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Swiss Family Treehouse
Magic Carpets of Aladdin
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Swiss Family Treehouse
Walt always said that Disneyland (and by extension the other theme parks) would continue to grow and change. And change is something you certainly see, over time, in the parks. Original attractions giving way to newer and better ideas; or at least ideas deemed to be better. And of course with change you have those that love the old thing, and those that love the new thing. Thereby, there is lots of history to be found within the Disney attractions.
The Swiss Family Treehouse was first found in Disneyland. The treehouse opened in 1962, two years after the Swiss Family movie was released. In the Magic Kingdom the treehouse was an opening day attraction--opening day being October 1, 1971. The quite realistic tree is made of steel, concrete, and stucco, with green vinyl leaves. It is 60 feet tall and 90 feet wide, and was made to look just like the treehouse found in the movie, with bedrooms, stairways, bridges, a kitchen, 'running water', and furnishing--including an organ--taken from the family's ill fated ship.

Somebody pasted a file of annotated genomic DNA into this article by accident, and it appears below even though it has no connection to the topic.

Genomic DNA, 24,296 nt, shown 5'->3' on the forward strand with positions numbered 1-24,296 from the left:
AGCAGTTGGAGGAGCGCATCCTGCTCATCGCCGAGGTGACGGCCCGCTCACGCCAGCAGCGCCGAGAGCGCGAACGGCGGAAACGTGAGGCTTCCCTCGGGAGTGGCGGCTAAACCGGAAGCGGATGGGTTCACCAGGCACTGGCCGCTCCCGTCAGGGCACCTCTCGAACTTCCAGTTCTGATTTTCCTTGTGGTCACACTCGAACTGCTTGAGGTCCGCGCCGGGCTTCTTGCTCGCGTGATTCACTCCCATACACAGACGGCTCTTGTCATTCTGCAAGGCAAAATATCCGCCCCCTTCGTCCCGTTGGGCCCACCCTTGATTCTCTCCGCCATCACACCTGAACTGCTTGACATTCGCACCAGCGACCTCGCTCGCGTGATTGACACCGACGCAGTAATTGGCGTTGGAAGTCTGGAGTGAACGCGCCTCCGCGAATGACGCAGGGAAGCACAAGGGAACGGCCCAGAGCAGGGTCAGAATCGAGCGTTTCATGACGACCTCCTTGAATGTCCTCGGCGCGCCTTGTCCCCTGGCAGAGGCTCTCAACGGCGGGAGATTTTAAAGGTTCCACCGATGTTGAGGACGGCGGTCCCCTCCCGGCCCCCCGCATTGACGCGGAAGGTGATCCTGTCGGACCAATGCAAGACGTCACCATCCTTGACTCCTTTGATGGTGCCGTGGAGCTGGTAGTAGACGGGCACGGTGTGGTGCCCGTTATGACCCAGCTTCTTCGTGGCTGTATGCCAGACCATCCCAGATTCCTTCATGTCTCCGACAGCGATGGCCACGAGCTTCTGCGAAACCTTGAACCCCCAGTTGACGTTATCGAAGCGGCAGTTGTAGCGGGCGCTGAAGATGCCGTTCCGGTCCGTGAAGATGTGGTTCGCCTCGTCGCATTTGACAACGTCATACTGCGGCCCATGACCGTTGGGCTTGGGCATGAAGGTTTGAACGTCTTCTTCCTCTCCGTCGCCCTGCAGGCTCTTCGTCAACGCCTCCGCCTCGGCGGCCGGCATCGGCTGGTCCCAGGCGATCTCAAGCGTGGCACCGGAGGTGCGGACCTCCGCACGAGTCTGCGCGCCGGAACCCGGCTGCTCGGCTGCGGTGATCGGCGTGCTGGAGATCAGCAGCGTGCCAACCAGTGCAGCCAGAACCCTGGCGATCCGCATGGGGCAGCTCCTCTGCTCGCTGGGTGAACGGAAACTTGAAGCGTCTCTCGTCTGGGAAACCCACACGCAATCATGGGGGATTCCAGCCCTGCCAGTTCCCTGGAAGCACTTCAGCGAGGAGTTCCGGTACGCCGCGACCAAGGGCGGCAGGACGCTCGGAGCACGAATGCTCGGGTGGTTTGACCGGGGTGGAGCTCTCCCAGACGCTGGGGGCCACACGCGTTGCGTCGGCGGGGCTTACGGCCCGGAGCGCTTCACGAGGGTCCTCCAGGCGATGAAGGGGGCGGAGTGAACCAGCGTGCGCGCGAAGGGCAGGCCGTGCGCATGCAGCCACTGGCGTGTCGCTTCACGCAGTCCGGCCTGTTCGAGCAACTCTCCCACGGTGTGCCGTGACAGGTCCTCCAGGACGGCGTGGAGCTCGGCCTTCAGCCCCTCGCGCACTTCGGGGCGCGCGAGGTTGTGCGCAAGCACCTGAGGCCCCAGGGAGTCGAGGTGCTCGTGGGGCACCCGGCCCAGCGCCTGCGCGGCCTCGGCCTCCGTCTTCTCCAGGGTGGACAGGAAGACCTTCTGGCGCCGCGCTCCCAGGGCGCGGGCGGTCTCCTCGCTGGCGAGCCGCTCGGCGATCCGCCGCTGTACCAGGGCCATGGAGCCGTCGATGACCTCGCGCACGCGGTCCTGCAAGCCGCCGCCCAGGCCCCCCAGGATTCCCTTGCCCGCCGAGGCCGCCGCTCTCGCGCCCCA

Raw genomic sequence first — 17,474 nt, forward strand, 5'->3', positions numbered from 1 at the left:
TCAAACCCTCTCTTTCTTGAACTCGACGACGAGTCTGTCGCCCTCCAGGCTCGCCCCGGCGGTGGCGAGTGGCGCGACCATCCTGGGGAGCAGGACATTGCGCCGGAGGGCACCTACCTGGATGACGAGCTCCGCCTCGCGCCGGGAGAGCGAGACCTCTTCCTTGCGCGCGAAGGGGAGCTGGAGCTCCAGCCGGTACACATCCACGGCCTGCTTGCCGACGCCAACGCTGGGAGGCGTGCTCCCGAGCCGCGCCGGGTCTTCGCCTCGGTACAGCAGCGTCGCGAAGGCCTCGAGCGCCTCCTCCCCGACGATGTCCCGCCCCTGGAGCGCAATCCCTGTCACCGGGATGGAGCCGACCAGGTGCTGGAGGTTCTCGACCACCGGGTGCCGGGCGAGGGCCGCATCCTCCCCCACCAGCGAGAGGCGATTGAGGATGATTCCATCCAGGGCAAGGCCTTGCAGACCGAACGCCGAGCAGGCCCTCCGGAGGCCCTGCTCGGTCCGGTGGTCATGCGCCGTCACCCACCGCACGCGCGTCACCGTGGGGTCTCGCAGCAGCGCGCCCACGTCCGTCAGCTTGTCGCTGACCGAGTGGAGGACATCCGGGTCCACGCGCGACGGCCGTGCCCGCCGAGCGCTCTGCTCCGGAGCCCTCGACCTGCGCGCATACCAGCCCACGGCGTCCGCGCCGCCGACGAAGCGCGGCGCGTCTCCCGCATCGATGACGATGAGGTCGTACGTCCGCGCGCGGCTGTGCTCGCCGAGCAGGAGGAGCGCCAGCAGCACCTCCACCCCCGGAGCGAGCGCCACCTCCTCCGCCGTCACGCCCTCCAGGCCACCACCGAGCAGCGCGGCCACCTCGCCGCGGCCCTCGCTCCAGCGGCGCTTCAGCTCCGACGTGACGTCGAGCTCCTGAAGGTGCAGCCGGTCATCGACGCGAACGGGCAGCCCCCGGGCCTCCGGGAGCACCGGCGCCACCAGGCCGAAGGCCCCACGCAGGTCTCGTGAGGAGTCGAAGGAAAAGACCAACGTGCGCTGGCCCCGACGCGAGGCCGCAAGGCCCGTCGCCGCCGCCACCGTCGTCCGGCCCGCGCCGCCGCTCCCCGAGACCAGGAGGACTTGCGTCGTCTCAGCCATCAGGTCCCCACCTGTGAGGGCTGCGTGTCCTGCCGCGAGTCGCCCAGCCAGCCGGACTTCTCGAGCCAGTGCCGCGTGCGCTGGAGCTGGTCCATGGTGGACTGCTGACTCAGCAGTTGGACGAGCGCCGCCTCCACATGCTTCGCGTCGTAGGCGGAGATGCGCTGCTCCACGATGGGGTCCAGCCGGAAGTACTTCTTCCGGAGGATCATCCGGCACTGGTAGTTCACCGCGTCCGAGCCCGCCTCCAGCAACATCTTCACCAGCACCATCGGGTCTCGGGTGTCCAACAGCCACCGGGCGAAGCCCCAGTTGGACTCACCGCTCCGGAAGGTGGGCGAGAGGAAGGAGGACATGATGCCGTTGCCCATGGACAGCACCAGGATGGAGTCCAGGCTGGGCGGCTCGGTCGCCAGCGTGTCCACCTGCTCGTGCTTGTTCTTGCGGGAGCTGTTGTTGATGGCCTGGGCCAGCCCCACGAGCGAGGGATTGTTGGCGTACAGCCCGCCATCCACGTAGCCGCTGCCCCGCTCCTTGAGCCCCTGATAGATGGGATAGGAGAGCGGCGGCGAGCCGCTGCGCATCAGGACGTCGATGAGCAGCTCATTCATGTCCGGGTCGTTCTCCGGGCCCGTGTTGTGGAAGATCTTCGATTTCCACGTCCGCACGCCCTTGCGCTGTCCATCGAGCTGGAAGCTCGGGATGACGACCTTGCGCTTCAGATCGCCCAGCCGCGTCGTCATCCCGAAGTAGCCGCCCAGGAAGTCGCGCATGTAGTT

The treehouse was also an opening day attraction in Disneyland Park Paris but with a slightly different name, La Cabane des Robinson. Tokyo Disneyland's Swiss Family Treehouse was added to the park 10 years after the park first opened.
In February of 1999, Disneyland closed its Swiss Family Treehouse, and created a new treehouse experience--can we say growth and change. The tree was re-themed to Disney's latest animated film, Tarzan. The re-theme included a new hanging bridge entrance, where guests entered and climbed a new tree across the sidewalk from the old entrance, then crossed the bridge over to Tarzan's Treehouse. The work included leaf replacement, new furnishings for the treehouse rooms, and the addition of an interactive music-making area at the base of the tree--an idea straight out of the apes in the camp scene from the movie. The tree was reopened in June of 1999, just as the film was released.
So the original treehouse can still be found in Walt Disney World's Magic Kingdom, and the new and improved--New-Movie promoting version--in Disneyland. It all fits in to Walt's idea of taking movie magic and using the same tricks, construction, and story-know-how to create a theme park.
Next: Magic Carpets of Aladdin